Behind the veil: women-only entrepreneurship training in Pakistan

Harrison, Pegram (2010) Behind the veil: women-only entrepreneurship training in Pakistan. International Journal of Gender and Entrepreneurship, 2 (2). pp. 150-172.

Abstract

Purpose – The purpose of this paper is to understand the gender-related challenges of Pakistani women entrepreneurs, to explore these women's particular capacity-building needs, and to assess the impact of capacity-building programs on the establishment and performance of the women's enterprises.

Design/methodology/approach – The paper begins with a review of various theoretical contexts through which to understand women's entrepreneurship in an Islamic socio-cultural context. From this, the paper derived two working propositions: women in Islamic Pakistan face particular barriers to becoming entrepreneurs; these barriers can be reduced by women-only training in entrepreneurial competences. These propositions are examined in a three-part longitudinal process: a field survey to gather information about the training needs of current and potential women entrepreneurs, the design and delivery of a women-only training module, a follow-up survey with participants, 18 months later. Subjects and participants were randomly selected, and segmented according to entrepreneurial factors and characteristics.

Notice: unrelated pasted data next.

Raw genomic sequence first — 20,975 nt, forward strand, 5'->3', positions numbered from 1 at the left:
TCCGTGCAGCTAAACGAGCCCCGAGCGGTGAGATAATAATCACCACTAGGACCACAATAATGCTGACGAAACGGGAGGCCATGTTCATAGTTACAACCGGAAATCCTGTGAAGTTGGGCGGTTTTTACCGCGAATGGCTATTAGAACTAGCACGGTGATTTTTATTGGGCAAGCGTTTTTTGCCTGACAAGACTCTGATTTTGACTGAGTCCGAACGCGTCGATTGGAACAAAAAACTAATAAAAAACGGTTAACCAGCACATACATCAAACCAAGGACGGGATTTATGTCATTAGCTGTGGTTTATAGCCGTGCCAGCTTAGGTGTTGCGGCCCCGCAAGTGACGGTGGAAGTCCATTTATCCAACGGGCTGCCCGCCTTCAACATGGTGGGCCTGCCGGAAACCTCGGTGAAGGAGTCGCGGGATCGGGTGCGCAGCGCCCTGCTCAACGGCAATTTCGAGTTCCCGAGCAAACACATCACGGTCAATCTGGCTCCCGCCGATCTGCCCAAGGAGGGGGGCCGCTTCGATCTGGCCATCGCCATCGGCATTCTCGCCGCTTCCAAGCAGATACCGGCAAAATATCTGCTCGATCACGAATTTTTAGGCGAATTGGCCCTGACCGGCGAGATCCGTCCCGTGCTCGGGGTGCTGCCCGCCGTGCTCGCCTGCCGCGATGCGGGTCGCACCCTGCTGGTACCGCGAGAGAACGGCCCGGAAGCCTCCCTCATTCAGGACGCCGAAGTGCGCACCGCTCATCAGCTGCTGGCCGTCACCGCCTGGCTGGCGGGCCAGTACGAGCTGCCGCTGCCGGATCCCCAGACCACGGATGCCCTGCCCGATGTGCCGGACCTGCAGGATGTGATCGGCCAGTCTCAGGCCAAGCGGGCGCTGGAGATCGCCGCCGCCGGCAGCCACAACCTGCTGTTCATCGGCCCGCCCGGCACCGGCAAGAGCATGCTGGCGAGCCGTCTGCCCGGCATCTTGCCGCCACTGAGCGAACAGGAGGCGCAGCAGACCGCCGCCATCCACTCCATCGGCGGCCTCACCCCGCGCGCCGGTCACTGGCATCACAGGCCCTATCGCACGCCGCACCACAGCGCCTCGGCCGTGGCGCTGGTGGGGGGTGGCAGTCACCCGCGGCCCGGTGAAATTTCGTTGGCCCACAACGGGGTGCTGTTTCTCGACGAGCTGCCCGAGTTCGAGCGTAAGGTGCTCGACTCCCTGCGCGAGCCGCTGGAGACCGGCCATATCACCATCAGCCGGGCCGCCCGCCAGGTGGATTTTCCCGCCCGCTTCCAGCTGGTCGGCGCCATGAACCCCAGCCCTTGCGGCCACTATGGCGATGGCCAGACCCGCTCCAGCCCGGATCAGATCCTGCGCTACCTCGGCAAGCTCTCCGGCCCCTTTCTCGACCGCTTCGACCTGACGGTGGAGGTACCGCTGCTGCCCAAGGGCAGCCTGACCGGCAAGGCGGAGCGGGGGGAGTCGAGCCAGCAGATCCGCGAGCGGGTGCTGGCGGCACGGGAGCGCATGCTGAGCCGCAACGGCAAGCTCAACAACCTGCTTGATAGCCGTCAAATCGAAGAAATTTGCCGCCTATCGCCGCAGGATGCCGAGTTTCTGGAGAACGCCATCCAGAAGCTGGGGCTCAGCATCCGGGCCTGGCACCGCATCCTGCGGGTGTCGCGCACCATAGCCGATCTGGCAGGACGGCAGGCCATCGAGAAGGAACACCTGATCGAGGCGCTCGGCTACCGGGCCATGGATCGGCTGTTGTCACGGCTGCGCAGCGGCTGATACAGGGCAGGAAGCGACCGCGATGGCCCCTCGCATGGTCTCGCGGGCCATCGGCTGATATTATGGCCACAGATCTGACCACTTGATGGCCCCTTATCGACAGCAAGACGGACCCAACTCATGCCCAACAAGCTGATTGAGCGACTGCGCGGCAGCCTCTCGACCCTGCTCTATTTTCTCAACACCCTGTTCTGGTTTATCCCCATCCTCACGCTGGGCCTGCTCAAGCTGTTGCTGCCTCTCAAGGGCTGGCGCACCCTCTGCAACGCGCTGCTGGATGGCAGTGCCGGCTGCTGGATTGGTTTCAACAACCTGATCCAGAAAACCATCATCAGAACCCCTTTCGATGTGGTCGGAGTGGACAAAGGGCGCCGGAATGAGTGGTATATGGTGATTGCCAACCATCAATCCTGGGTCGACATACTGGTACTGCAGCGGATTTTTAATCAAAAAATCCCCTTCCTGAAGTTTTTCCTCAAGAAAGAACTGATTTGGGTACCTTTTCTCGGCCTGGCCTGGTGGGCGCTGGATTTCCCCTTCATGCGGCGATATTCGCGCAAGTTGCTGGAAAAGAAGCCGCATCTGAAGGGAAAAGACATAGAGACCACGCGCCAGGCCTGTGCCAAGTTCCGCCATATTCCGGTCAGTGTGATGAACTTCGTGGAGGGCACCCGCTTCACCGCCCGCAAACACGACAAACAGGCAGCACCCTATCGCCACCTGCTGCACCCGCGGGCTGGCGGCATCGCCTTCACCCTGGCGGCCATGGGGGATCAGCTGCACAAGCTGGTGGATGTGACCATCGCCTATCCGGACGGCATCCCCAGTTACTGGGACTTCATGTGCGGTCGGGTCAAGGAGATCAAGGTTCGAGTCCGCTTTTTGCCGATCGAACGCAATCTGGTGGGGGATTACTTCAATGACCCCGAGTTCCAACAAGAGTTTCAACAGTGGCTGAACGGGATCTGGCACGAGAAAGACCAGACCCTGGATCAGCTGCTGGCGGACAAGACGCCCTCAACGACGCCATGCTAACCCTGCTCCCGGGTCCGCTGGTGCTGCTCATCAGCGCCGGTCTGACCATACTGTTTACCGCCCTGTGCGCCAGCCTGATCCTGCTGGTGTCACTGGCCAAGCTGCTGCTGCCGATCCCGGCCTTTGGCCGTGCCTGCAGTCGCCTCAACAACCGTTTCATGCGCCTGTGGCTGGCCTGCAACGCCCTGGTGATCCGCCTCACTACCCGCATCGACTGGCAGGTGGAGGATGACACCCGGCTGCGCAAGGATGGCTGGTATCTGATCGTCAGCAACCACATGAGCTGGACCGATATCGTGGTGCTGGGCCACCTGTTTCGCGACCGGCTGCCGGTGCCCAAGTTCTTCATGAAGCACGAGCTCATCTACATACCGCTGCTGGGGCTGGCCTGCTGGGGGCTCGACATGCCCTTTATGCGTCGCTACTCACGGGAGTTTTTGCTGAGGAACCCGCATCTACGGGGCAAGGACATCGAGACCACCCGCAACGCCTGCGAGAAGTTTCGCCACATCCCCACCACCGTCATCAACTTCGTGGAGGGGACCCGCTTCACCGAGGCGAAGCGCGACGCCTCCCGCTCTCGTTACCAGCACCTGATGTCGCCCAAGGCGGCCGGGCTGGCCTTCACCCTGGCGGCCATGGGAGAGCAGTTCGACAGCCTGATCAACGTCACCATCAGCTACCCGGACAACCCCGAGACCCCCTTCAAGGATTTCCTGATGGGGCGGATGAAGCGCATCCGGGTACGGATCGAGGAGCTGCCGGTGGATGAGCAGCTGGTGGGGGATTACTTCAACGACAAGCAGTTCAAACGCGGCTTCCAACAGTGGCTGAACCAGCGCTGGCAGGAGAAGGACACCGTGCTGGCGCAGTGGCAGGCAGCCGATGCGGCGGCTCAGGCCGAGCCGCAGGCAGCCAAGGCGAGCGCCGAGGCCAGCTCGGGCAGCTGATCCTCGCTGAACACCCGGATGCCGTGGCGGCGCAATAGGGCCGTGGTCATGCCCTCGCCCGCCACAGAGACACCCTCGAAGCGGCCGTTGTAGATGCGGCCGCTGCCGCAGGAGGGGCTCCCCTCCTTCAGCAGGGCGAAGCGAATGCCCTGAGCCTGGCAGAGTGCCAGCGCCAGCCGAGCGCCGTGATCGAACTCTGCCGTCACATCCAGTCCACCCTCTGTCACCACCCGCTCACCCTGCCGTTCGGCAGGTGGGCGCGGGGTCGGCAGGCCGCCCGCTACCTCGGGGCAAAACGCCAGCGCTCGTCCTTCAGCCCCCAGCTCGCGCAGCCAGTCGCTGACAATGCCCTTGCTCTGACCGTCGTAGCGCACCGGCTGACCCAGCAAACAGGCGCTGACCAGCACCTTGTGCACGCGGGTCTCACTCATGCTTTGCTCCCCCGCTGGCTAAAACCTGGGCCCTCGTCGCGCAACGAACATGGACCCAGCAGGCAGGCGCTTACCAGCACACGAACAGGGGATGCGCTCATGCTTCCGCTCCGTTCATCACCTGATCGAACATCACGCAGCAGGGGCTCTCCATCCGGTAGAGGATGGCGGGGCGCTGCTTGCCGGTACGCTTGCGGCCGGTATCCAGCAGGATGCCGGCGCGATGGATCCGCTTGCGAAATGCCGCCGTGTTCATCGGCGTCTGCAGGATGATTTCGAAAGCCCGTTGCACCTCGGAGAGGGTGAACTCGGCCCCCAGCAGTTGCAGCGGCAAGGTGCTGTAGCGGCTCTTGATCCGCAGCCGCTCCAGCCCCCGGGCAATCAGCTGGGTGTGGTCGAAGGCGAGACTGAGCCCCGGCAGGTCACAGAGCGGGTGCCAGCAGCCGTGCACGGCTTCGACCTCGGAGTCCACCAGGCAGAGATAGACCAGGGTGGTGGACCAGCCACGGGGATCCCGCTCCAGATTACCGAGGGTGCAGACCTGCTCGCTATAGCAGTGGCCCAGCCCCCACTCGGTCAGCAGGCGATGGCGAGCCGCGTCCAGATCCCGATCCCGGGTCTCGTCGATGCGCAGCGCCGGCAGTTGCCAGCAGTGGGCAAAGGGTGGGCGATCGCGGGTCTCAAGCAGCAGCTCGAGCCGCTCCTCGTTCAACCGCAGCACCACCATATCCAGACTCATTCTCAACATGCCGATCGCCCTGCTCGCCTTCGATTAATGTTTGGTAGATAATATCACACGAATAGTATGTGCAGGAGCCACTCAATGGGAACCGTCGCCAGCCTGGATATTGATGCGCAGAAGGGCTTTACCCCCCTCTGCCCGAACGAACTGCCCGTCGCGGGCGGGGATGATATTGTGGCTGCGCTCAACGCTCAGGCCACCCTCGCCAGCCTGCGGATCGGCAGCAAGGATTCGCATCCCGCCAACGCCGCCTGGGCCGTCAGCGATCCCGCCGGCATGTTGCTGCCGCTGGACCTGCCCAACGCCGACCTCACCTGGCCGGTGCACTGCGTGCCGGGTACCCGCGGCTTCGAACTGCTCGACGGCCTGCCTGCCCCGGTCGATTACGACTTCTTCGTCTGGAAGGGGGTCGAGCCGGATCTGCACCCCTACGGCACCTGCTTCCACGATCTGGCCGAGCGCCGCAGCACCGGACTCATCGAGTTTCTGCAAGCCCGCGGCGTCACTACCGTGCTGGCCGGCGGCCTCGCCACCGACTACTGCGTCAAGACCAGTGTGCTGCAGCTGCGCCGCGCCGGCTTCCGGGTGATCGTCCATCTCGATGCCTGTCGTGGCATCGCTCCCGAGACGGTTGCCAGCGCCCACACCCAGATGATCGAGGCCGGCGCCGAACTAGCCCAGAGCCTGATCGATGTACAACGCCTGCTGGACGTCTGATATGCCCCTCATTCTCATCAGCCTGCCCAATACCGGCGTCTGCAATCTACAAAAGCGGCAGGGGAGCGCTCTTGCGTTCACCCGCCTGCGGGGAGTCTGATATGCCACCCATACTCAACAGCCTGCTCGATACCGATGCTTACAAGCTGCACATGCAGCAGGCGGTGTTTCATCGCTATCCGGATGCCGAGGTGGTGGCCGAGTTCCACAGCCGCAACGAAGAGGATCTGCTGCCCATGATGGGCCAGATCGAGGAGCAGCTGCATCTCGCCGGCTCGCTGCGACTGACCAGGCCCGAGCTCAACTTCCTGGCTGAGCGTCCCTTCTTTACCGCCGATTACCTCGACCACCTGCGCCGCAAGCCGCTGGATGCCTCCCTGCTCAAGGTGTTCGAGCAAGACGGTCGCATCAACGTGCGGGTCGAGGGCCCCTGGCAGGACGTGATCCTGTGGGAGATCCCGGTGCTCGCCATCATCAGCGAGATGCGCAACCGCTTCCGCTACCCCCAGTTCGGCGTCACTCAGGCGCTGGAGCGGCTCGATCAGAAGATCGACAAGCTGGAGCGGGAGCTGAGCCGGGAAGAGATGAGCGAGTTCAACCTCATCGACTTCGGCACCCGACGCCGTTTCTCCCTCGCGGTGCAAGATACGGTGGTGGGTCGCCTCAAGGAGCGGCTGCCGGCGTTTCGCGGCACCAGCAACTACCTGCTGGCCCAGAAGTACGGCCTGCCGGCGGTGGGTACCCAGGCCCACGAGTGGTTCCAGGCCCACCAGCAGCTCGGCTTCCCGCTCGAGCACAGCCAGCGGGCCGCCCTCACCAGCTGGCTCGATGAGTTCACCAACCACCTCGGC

Findings – Results confirm that the barriers perceived by women entrepreneurs in Islamic Pakistan can be alleviated through women-only training that allows participants to develop capital and competences. Greater clarity about learning outcomes desired and achieved by women entrepreneurs in an Islamic socio-cultural context can be a basis for designing improved training and education programmes, with a view to women's economic empowerment.

Practical implications – For women entrepreneurs living in an Islamic society, this analysis has implications for understanding the importance and effectiveness of entrepreneurial training especially in a women-only setting. For policy makers, it turns the spotlight on the need for creating an environment conducive to female entrepreneurship consistent with socio-cultural structures and gender asymmetries.

Originality/value – There are no comparable previous data on the learning preferences and outcomes of this particular

Item Type: Article
Keywords: Education and training; Entrepreneurialism; Islam; Pakistan; women
Date Deposited: 20 Jul 2010 08:45
Last Modified: 14 Aug 2015 13:04
URI: http://eureka.sbs.ox.ac.uk/id/eprint/329

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